My Dearest Agda
Thanks awfully Kid for your nice letter of Apr 20th That’s just a month ago. Quite a time coming. Isn’t it? I hope this will not take quite so long for I want you to know I am feeling fine, and I want to hear again from you and to know that you are quite fit. I never felt better in my life. and just now we are having the best time yet in this country. For several days consecutively we have had the most glorious sunshine, and it is quite warm. The boys all walk around in shirt sleeves and are getting all sun burnt. We are not in the line of course, but are supposed to be resting in a quite beautiful camp. The place is pretty enough to please any artist, so I’m sure it would please you. There are beautiful old trees of beech, oak, elm, sycamore and others whose names I do not know. They are all out in lovely young leaf and the ground is covered with nice new grass, and there are blue bells. lily-of-the-valley and other small wild flowers all over. Oh Kid its swell I wish I could take you around here one of these days, or better still one of these evenings when the old moon is up and shining all through the trees, and we would lie on the grass and I would tell you some of the old old stories that I did not whisper to you in Winnipeg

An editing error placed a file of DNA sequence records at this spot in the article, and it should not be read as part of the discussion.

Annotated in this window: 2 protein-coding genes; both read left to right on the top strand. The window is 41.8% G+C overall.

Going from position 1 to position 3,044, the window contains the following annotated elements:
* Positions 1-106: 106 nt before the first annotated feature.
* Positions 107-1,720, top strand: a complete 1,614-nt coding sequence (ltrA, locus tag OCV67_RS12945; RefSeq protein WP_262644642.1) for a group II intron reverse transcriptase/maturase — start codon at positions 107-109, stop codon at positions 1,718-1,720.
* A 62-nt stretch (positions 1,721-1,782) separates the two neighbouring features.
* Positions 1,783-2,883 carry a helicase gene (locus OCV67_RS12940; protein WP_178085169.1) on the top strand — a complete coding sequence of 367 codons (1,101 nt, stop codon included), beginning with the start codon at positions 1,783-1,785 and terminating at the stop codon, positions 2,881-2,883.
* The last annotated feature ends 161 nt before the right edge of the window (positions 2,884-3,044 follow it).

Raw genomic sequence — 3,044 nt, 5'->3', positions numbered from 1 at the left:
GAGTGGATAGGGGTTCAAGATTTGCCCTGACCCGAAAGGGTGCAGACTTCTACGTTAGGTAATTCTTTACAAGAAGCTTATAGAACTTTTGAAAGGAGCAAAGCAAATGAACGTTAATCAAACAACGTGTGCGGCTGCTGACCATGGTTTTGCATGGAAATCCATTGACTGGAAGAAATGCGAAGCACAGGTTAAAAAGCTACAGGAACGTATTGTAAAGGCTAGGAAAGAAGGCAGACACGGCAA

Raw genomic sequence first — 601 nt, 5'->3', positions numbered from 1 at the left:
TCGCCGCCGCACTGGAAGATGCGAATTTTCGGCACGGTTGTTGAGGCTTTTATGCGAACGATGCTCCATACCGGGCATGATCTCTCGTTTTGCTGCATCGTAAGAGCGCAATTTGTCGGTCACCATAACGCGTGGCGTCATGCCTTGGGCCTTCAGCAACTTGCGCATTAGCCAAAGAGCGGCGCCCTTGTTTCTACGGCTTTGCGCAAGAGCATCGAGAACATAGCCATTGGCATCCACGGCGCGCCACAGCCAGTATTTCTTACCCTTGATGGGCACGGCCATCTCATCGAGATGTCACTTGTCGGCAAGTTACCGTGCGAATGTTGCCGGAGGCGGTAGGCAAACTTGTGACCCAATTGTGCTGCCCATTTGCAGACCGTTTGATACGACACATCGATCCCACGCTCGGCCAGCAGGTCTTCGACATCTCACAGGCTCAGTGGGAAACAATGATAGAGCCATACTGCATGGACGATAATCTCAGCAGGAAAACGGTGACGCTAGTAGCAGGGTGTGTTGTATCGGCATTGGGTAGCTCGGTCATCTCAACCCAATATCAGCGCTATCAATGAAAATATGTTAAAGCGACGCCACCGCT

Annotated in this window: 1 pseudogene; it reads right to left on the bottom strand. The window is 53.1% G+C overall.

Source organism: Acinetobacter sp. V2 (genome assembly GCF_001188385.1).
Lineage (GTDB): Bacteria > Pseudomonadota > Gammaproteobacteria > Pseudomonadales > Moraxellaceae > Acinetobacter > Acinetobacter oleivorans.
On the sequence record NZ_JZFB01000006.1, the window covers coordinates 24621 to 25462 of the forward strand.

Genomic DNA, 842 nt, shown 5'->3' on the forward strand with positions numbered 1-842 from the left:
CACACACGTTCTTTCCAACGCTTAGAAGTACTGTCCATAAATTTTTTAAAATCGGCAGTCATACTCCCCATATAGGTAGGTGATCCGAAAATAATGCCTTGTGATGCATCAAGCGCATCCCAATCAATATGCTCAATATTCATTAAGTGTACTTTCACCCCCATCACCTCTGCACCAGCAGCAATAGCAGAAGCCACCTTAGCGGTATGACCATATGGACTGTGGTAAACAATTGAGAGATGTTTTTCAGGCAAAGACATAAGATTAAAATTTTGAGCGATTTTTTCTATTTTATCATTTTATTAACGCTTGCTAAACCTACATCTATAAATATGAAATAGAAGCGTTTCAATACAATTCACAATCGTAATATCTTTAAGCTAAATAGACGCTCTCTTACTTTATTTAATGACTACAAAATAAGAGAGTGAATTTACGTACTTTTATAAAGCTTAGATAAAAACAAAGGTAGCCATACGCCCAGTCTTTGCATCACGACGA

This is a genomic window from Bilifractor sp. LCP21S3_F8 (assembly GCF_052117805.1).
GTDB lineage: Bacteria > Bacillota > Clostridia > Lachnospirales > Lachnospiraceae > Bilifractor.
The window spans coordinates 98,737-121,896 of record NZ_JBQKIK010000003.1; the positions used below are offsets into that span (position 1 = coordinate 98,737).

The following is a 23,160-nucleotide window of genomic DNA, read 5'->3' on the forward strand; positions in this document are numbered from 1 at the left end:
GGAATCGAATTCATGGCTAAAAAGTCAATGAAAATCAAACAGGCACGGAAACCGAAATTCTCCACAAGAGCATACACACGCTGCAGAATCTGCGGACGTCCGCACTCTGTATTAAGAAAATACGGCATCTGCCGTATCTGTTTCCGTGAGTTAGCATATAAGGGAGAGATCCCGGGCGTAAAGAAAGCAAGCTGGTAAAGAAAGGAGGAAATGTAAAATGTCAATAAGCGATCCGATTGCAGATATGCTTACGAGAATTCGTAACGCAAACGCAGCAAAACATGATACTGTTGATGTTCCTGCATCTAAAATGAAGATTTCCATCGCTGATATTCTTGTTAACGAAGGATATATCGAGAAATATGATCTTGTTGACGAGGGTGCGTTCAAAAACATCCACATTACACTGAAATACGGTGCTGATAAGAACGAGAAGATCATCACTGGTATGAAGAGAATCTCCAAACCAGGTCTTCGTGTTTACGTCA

We are generally all through drill at 1 pm, and play ball, and have running and boxing and all kinds of sport in the afternoon and evenings. When your letter arrived I was just going out to ball and I stuck it down inside my shirt when I had read it, and I’m sure it must have acted as a charm, for we cleaned up on the other fellows and they were considered a much better line up. So I shall continue to carry it there till it is all worn out, and I bet we shall be able to beat any ball players that come along.
After a while I am going to take my blanket under the shade of some tree and lie down and read for a while and have a little sleep.
It’s great, and in the evening after a game, to have a put down it makes a fellow feel like a ten year old
It is just 3 am now. I wonder what you are doing. Wish I could pay you a flying visit. Gee, the time sure has slipped away. I think I shall be soon an old war worn veteran and entitled to a three months leave in Canada, and then Pet, we shall have to have that trip over again. I stayed at moose Jaw for about five months in 1913, but I like the hills and bush better than that flat country. I would have liked to be with you when you was writing that letter Kid. Would you have like me to have been there?
Oh! la! la! isn’t it all too bad. and Wild Fire, pet, guess the only way I can do, is to give you a course in riding by correspondence, as you must know how to ride. First, get an even feeling on the lines, hold them between the first and second fingers of the left hand and the horse’s neck six inches in front of the saddle, put your left foot in the stirrup, grasp the cantle of the saddle with the right hand, and on the command of ‘mount’, you vault lightly into the saddle throwing your right leg over the rear of the saddle, and the same time moving your right hand from the rear to the front and taking the weight, you ease gently into the saddle, putting your right foot into without looking down and dropping your right hand between the seam of the tressess. There you are Lesson I. If you havn’t a horse to practice on, Get lots of cushions, but no I guess you had better wait a while. Well, Pet I think I had better quit or perhaps you will think I have gone bugs or something writing this way. So bye-bye Girlie. Do write again soon. Lots of Love